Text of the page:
The International Energy Agency (IEA) released its Oil Market Report – April 2020. The agency said:
“Around the world billions of people are affected by one of the worst health crises of the past century. The global economy is under pressure in ways not seen since the Great Depression in the 1930s; businesses are failing and unemployment is surging. Confinement measures are in place in 187 countries and territories, and although they vary in scope, activity in the transportation sector has fallen dramatically almost everywhere. Even assuming that travel restrictions are eased in the second half of the year, we expect that global oil demand in 2020 will fall by 9.3 million barrels a day (mb/d) versus 2019, erasing almost a decade of growth.“
• Global oil demand is expected to fall by a record 9.3 mb/d year-on-year in 2020. The impact of containment measures in 187 countries and territories has been to bring mobility almost to a halt. Demand in April is estimated to be 29 mb/d lower than a year ago, down to a level last seen in 1995. For 2Q20, demand is expected to be 23.1 mb/d below year-ago levels. The recovery in 2H20 will be gradual; in December demand will still be down 2.7 mb/d y-o-y.
• Global oil supply is set to plunge by a record 12 mb/d in May, after OPEC+ forged a historic output deal to cut production by 9.7 mb/d from an agreed baseline level. As April production was high, the effective cut is 10.7 mb/d. Additional reductions are set to come from other countries with the US and Canada seeing the largest declines. Total non-OPEC output falls could reach 5.2 mb/d in 4Q20, and for the year as a whole output may be 2.3 mb/d lower than last year.
• Refining throughput in 2020 is forecast to fall 7.6 mb/d y-o-y to 74.3 mb/d on sharply reduced demand for fuels. Global refinery intake is expected to plummet by 16 mb/d y-o-y in 2Q20, with widespread run cuts and shutdowns in all regions. Although refinery runs are falling, product stocks are still expected to build by 6 mb/d. In 2H20, refining activity will slowly recover as the global market moves into deficit.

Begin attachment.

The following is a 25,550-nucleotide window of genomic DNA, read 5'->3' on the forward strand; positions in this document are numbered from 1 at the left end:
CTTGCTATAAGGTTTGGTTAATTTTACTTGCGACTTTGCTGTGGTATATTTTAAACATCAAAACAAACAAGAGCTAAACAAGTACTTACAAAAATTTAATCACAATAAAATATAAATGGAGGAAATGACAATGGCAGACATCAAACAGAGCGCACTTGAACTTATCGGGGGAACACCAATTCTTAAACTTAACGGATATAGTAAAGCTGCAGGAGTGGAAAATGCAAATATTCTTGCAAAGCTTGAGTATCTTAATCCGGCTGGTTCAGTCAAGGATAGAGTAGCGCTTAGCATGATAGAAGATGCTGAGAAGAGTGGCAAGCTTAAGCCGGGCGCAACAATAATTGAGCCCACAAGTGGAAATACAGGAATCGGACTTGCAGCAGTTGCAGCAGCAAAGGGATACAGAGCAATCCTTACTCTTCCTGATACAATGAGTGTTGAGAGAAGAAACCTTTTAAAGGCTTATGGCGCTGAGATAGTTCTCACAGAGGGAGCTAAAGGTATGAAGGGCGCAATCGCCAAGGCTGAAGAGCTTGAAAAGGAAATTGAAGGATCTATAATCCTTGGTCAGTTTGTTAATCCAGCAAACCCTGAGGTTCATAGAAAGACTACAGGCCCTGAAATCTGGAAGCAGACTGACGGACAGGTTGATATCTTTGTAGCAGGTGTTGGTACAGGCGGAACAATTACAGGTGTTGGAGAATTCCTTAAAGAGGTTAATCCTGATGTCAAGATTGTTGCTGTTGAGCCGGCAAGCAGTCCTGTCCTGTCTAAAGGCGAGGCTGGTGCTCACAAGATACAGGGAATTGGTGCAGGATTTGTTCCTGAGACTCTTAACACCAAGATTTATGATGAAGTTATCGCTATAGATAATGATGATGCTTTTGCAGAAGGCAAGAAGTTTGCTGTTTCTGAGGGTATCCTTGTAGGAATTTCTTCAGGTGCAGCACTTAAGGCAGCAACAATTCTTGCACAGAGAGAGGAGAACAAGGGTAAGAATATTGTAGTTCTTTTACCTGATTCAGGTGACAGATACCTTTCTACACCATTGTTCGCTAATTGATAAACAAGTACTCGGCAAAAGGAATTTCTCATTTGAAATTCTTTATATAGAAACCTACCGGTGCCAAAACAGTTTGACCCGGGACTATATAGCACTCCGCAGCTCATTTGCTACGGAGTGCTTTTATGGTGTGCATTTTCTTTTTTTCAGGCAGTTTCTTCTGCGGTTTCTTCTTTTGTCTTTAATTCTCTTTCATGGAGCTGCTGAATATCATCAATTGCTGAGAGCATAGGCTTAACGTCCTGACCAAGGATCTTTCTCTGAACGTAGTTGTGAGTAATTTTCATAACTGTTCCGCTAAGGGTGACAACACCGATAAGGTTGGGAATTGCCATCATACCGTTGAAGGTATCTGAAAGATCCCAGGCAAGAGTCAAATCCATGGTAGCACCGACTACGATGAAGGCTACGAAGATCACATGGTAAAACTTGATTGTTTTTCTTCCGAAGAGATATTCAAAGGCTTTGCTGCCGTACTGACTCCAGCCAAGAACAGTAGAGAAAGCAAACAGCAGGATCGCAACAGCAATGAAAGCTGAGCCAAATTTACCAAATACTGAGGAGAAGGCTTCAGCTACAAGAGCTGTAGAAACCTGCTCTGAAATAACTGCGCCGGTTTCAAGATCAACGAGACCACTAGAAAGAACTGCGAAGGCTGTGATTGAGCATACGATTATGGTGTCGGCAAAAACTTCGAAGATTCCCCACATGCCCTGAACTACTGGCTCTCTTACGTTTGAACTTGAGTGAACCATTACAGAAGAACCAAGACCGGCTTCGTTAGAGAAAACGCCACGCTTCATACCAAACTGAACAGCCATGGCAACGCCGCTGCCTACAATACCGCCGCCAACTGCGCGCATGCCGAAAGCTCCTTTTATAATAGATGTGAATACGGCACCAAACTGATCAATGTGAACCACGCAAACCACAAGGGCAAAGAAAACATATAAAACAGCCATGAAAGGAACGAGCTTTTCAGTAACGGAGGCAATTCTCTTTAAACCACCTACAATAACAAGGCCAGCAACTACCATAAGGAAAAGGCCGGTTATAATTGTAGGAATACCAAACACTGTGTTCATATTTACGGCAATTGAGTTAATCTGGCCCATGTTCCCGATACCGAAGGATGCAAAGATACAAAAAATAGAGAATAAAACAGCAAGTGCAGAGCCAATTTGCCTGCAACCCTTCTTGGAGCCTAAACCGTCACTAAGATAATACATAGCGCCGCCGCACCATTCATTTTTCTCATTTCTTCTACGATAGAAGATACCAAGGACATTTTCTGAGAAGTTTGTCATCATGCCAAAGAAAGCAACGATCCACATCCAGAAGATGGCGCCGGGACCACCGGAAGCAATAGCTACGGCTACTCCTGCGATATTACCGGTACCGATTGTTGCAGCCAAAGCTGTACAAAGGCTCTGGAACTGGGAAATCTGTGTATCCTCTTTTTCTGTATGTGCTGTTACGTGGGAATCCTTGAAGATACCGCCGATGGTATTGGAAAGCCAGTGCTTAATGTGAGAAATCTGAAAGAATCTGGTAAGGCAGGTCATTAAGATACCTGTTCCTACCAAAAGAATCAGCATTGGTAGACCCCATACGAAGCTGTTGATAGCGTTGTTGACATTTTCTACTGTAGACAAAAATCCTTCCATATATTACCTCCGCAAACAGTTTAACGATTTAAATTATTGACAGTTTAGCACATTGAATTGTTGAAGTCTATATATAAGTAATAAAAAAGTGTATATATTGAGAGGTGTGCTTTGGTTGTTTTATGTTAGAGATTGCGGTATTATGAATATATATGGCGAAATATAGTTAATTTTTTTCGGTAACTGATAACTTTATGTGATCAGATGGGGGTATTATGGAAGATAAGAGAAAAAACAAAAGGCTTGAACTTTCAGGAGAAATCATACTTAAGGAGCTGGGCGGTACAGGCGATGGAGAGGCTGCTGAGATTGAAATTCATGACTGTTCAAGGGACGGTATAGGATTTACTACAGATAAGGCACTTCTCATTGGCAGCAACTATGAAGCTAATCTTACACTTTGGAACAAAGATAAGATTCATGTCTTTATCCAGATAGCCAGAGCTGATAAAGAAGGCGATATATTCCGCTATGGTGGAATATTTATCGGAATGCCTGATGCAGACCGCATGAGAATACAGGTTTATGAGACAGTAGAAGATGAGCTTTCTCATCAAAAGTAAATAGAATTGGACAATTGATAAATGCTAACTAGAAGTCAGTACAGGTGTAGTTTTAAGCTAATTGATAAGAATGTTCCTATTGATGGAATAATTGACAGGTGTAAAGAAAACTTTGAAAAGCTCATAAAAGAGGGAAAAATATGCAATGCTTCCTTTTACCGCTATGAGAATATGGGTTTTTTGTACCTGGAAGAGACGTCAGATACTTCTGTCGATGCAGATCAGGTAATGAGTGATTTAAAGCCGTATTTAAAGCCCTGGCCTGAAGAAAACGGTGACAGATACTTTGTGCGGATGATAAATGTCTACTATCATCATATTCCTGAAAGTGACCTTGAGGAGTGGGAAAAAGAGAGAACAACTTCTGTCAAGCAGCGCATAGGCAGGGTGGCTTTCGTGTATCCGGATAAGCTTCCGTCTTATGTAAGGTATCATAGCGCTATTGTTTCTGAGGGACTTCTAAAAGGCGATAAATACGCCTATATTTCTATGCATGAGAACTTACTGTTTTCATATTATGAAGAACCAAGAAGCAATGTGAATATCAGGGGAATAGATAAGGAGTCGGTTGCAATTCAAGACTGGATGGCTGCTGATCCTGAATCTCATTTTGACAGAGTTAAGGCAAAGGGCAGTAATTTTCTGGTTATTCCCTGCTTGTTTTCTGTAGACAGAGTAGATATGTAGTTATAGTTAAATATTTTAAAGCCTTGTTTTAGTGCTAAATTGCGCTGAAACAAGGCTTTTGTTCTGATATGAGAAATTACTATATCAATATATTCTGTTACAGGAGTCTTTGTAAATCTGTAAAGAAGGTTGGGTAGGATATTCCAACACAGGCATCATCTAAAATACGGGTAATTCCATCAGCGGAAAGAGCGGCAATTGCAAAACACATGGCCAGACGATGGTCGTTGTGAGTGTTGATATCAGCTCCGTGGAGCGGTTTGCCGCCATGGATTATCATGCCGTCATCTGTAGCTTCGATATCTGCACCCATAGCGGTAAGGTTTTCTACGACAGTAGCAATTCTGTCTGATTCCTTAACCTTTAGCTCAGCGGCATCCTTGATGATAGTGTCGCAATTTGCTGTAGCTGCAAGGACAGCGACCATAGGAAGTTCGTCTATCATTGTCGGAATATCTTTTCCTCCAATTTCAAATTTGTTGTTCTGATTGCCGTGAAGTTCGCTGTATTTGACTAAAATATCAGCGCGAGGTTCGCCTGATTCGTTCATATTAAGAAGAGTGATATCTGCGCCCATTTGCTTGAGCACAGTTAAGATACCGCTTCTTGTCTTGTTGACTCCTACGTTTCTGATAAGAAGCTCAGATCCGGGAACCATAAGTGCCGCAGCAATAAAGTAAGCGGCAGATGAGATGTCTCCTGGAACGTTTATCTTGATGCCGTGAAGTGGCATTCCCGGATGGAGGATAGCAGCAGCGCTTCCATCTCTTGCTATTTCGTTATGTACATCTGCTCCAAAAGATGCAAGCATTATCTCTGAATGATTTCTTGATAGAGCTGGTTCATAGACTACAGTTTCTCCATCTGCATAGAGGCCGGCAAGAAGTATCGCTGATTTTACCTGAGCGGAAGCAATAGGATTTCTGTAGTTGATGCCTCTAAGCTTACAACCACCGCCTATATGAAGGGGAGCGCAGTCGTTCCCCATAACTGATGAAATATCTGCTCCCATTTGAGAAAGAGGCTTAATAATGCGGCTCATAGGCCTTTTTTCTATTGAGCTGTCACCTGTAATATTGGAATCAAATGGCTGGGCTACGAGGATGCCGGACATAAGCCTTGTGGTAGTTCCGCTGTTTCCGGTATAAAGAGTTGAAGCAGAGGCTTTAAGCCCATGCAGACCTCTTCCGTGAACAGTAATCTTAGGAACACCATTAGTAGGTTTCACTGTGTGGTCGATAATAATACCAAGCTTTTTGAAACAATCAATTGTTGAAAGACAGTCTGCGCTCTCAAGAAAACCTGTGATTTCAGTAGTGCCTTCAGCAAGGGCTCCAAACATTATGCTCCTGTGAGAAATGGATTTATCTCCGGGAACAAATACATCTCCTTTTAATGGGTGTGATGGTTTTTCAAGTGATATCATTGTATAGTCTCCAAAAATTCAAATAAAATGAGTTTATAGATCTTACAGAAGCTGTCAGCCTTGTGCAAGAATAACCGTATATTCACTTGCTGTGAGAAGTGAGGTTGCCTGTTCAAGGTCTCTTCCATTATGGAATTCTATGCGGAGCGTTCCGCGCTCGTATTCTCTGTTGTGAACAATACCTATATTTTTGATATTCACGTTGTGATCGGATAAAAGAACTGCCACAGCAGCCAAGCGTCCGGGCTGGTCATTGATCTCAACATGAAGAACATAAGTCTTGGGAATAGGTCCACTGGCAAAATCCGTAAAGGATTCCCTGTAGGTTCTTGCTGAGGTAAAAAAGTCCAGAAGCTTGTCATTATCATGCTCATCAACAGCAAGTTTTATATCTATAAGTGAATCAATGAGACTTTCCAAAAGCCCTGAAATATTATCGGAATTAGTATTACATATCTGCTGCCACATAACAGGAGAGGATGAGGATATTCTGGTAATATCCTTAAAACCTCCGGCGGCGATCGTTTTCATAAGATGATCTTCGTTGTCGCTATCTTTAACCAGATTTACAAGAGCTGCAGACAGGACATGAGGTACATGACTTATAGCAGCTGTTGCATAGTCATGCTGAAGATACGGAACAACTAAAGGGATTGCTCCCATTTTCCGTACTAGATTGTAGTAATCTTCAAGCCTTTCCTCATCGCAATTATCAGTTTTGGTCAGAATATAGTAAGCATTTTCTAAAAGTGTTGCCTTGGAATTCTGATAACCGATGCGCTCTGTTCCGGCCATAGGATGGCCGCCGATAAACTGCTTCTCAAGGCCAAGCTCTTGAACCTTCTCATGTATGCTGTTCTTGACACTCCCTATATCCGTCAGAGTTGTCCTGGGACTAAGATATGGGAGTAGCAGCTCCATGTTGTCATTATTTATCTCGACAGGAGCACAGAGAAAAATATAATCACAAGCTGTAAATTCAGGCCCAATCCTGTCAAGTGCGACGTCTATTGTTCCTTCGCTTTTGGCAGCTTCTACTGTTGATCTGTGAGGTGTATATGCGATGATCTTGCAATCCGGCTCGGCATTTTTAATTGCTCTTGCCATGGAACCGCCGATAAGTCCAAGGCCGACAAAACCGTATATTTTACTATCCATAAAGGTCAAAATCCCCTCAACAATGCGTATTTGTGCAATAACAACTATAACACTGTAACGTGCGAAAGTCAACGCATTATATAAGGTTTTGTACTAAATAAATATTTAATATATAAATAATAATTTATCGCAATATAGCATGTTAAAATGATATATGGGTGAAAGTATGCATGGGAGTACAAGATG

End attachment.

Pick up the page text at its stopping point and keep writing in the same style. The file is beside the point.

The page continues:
• Early data show China’s implied stock build in 1Q20 at 2.1 mb/d, and US stocks increased by 0.5 mb/d. OECD data show that industry stocks in February fell by 35.4 mb to 2 878 mb as a draw for products more than offset a build in crude. Total OECD oil stocks stood 42.4 mb below the five-year average and, due to the weak outlook, now provide 79.2 days of forward demand coverage. In March, floating storage of crude oil increased by 22.9 mb (0.7 mb/d) to 103.1 mb.
• Twin demand and supply shocks caused oil futures prices to fall by 40% in March. Brent has recovered modestly from an 18-year low as producers reached agreement to curtail output and is trading at $31/bbl. Weak demand pushed prices for crude grades such as WTI Midland and West Canadian Select below $10/bbl. Cracks for gasoline and jet fuel continued to suffer as containment measures were introduced.
The IEA concluded:
“There is clearly a long way to go before we can put the Covid-19 crisis behind us. However, we are encouraged by the solidarity shown by policy makers from producing and consuming countries working together to meet this historic challenge of bringing stability to the oil market.”
(Source: IEA – Image: wellsite in North Dakota)